Slovaks fear migrants and their culture, survey shows

THE MIGRATION crisis still stokes fears among Slovaks and the majority of them cannot imagine enlargement of the Muslim community in Slovakia.

Illustrative stock photoIllustrative stock photo (Source: AP/TASR)

As much as 61.3 percent of respondents believe that the European Union should shelter first and foremost those migrants who fled their homes because of military conflicts, according to the survey carried out by Trenčín-based Alexander Dubček University’s Department of Political Sciences (TnUAD) between November 1, 2015 and January 31, 2016 on a sample of 1,033 respondents.

Moreover, 11 percent of respondents agree with accepting asylum seekers due to religious reasons, 10.2 percent due to political reasons and 6.8 percent due to economic reasons, whereas the rest is either are simply against accepting migrants or undecided, the TASR newswire reported.

“Only 7.6 percent of all respondents think that the migrants might turn out to be a plus for Slovakia,” survey coordinator Marcel Lincényi said, as quoted by TASR. “On the contrary, up to 75.5 percent are worried that the arrival of asylum seekers could herald the rise of the crime rate.”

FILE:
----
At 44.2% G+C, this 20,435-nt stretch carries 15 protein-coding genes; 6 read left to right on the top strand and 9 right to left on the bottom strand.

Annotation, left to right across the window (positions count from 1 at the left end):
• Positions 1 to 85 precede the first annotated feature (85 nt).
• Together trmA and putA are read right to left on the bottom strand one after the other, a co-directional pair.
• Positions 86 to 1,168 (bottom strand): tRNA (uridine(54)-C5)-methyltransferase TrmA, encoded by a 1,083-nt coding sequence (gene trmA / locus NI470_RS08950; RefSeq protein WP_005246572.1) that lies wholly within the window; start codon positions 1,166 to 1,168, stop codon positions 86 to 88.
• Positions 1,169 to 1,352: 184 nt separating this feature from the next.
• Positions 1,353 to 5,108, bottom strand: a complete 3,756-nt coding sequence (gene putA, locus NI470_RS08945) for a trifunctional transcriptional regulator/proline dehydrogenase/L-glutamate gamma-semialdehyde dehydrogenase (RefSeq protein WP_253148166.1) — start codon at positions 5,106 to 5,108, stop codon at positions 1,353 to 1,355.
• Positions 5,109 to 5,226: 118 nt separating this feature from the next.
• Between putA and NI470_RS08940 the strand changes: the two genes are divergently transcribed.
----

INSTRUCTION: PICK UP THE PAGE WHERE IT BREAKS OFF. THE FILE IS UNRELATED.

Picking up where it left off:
It was also some politicians who compounded the problems by engaging in negative statements on migrants to pursue their own political ends in the build-up to the March general election, instead of explaining the dynamics of the problem responsibly, Lincényi added.

Slovaks would not want to have asylum seekers for neighbours, the survey showed. As much as 70.6 percent would take objection to have an asylum facility opened in their neighbourhood and 88.2 percent of respondents do not want a mosque erected in their town. 

A total of 76.8 percent of all respondents are convinced that mandatory migration resettlement quotas will not help the EU in tackling the migration crisis, whereas 81.9 percent consider it wrong to have the EU dictate quotas to its member states.

“The most effective solution to the migration crisis is to combat its underlying causes, namely, wars and terror in Syria and Iraq,” Lincényi said, as quoted by TASR. “It was 63.3 percent of respondents who agreed with this statement.”

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